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DBS Group Holdings expects six per cent loans growth for 2015, said chief executive Piyush Gupta on Monday.
That is down from the previous estimate of 8 per cent, he said at a press conference on the bank's Q1 results.
DBS posted net earnings of S$1.27 billion for Q1 2015, higher than market expectations of S$1.05 billion.
Excluding one-off item of S$136 million from the sale of an investment property in Hong Kong, net profit increased 10 per cent year-on-year to S$1.13 billion.
"We should grow the loan book, in constant-currency terms, six per cent for full year,'' said Mr Gupta.
Gross customer loans grew two per cent during the quarter to S$284 billion due to currency effects. Loans were little changed in constant-currency terms.
Growth in regional corporate loans and Singapore housing loans was offset by a decline in trade loans.
DBS said trade loans fell eight per cent on quarter to S$46 billion due to the contraction in China trade as growth slowed in the world's second largest economy and also from lower commodity prices. Non-trade loans is increasing across the region, Mr Gupta said. The bank also saw strong demand for Singapore mortgages.
"New bookings in Q1 was the strongest....in many quarters," he said, adding that in Q1, new bookings came to S$2.1 billion to S$2.2 billion.
Mortgages grew to S$53.9 billion at end-March 2015, up from S$52.9 billion and S$49.8 billion at end-2014 and 31 March 2014, respectively.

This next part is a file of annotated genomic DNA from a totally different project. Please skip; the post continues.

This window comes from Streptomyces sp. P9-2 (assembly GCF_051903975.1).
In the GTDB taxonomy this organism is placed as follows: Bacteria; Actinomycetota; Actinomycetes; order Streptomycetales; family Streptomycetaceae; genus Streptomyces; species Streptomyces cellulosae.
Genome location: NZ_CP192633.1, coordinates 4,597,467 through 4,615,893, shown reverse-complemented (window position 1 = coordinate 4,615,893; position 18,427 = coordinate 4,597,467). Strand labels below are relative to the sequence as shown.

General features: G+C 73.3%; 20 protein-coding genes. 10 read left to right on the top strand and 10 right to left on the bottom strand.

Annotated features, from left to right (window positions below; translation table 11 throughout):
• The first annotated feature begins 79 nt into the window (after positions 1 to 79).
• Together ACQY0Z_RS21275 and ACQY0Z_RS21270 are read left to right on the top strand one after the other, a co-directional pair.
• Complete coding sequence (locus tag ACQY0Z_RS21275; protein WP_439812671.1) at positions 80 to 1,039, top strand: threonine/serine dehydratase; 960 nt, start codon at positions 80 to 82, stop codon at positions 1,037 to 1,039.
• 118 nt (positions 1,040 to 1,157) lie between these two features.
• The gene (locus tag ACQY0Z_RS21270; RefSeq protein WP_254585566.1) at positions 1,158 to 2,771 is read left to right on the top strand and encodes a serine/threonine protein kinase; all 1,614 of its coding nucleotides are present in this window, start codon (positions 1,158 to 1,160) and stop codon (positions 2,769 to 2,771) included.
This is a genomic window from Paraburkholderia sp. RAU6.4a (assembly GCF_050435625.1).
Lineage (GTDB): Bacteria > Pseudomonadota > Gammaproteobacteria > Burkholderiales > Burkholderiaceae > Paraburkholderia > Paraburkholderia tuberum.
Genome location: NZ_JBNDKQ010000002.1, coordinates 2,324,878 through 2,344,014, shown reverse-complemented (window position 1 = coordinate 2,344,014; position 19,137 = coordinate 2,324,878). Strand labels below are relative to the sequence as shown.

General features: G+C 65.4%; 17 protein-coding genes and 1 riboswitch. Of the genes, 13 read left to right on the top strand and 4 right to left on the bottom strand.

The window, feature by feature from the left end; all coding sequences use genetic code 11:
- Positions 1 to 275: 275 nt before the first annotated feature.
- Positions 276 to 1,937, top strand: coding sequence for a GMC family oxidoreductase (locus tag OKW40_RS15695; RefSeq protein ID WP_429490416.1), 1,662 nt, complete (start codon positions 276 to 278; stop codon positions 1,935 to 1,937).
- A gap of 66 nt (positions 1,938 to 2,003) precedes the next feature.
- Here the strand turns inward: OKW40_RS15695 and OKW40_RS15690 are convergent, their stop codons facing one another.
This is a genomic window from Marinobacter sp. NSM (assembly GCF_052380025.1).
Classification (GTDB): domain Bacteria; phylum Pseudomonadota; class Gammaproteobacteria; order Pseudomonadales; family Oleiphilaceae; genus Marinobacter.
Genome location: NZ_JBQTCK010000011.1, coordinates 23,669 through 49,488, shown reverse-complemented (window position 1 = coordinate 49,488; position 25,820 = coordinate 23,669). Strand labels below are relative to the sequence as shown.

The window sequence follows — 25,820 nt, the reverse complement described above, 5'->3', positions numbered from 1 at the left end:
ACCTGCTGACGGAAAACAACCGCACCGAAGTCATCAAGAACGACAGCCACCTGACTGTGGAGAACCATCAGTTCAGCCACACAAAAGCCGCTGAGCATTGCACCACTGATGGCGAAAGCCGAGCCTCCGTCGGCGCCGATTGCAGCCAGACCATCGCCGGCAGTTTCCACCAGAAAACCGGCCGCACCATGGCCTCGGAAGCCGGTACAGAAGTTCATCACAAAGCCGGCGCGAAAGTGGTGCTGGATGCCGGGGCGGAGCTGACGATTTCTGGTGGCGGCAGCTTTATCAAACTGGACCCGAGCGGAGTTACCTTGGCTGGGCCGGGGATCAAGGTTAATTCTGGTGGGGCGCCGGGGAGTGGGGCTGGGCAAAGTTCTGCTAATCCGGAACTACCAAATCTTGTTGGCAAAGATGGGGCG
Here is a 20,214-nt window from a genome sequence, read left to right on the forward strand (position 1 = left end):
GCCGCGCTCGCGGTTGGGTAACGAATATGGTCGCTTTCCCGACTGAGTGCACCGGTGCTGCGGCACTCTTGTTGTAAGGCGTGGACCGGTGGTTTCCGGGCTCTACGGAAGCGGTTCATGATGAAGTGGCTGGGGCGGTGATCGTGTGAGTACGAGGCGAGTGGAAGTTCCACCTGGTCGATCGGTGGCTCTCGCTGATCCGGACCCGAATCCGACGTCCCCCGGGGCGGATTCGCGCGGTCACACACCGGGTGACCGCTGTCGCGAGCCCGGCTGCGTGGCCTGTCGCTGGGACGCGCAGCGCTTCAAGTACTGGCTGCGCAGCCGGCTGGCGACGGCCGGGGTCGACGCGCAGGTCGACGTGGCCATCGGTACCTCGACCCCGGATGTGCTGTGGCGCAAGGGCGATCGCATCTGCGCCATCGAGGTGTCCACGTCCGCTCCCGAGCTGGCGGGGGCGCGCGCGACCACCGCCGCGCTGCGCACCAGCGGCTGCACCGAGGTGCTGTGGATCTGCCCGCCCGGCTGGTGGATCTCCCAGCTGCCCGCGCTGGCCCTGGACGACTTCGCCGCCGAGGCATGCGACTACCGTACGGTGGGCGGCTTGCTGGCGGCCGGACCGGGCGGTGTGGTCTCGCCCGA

The new home loans were mainly refinancing deals to fixed rate loans from floating rate packages. About one third of new home loans were on fixed rate loans, Mr Gupta said.
DBS sells three year fixed rate loans at 2.18 per cent per annum.
"Not many banks can do it, fixed the interest rates for three years but DBS can because of its large deposits,'' he said.
DBS, Southeast Asia's largest bank, saw customer deposits rise two per cent from the previous quarter and eight per cent from a year ago to S$324 billion.
On DBS' newly-minted Manulife bancassurance partnership, DBS expects insurance sales to reach half a billion dollars in a few years, said Mr Gupta.
This year the bank expects to sell S$250 million of bancassurance and it will also get S$106 million from Manulife. DBS gets a total of S$1.6 billion from the 15-year tie-up with Manulife.
Insurance penetration in Singapore is low at four per cent while a country with similar per capita is 12 per cent, he said.